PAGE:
If you are a foreigner and have been entering the Kingdom of Thailand multiple times, you must be thinking of just owning a property rather than book hotels for you to stay, right? But the problem is that Thailand has so many restrictions on foreigners in owning a property. Some might think it is impossible to buy a property in Thailand but there are ways to make it possible.
There are 3 rules for you to bear in mind in owning a property in Thailand if you are a foreigner:
- Foreigners cannot own land directly in Thailand.
- Foreigners can, however, own a building or a structure located on a plot of land.
- Foreigners can own condominiums freehold titles.
Yes, you cannot own a land, but you can, however, own a building, and a condominium.
Before we proceed, know that this article will discuss how one can own a condo. So, are you considering or interested in buying a condo in Thailand?
Condominium and its Ownership Quota
What is a condominium? A condominium, sometimes abbreviated as a condo, is a type of real estate that is divided into numerous units, each of which is individually owned and is surrounded by common facilities or areas that are jointly owned. Common areas like hallways, pools, gyms. Areas in the building that are not your unit or room can be owned by other condos or unit owners.
Though a condo is located inside a building, it is still like other normal communities which have rules to follow to achieve peace considering that it is not only you who is in the building. There are rules to follow, rules within the building, and rules in protection over people purchasing condominiums for dwelling purposes, the Thailand Condominium Act. The Condominium Act lays out the procedures and requirements for a multi-unit apartment structure to become a condominium. The most recent Condominium Act was passed in 2008.
What is its Ownership Quota? According to the Condominium Act of Thailand, it means that the ownership of some people in a condominium is only limited. For foreigners, they only have a 49% ownership quota. It means that within a condo building not more than 49% of all units can be sold to foreigners, at least 51 % of the condo building must be owned by Thais.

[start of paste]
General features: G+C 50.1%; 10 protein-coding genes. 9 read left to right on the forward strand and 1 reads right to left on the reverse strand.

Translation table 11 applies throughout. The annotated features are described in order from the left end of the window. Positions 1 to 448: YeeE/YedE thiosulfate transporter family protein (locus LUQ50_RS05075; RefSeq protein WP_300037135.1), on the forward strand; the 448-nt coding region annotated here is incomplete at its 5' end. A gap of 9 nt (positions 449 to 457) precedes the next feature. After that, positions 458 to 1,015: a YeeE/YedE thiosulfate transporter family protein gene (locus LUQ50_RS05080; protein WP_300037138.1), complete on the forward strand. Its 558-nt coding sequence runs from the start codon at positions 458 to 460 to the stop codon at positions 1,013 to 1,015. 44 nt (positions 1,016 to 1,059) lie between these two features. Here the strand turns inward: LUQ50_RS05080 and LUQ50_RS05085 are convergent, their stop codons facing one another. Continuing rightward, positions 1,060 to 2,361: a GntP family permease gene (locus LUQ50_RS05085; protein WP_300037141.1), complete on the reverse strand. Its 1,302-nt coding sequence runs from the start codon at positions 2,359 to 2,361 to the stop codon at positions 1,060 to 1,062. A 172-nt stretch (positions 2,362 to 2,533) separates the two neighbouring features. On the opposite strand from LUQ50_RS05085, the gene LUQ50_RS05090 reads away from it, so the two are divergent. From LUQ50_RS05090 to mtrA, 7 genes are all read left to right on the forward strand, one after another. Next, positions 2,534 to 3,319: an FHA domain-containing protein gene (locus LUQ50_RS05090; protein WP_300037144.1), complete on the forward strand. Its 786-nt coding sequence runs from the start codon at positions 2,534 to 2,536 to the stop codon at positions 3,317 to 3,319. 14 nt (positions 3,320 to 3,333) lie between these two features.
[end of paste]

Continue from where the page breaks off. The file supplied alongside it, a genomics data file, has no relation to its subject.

Eligibility for Ownership of a Condo
Good thing is that there are no restrictions on what nationalities can buy a condo in Thailand. Anyone who enters the country can own a condo unit as long as he is eligible for ownership under the basis of Section 19 of The Condominium Act.
Section 19. Aliens (foreigners) and juristic persons regarded by law as aliens (foreign) may hold ownership of an apartment if they are the following:
- Aliens are permitted to have a residence in the Kingdom of Thailand under the Immigration Law.
- Aliens are permitted to enter the Kingdom of Thailand under the investment promotion law.
- Juristic persons are registered as juristic persons under the Thai Law.
- Juristic persons which are aliens under the announcement of the National Executive Council and have obtained promotion certificates under investment promotion law.
- Aliens or juristic persons are regarded by law as aliens who have brought in foreign currency into the Kingdom of Thailand or withdraw money from the Thai Bank account of the person who has a residence outside the Kingdom or withdraw money from a foreign currency account.
Process of Buying a Condo
Buying and owning a condo is not as easy as 1, 2, 3. One goes through long, slow processes before one can finally own one. So, prolong your patience and let us discuss how you can own a condo.
Locating Preferred Condo. Before even beginning to process a condo, one must find the right condo for you. Find yourself a condo that best fits your own standard. Consider the price, the location, the views, and everything else that you think is to be considered in purchasing and owning one. One can locate online, or offline with the help of real estate agents.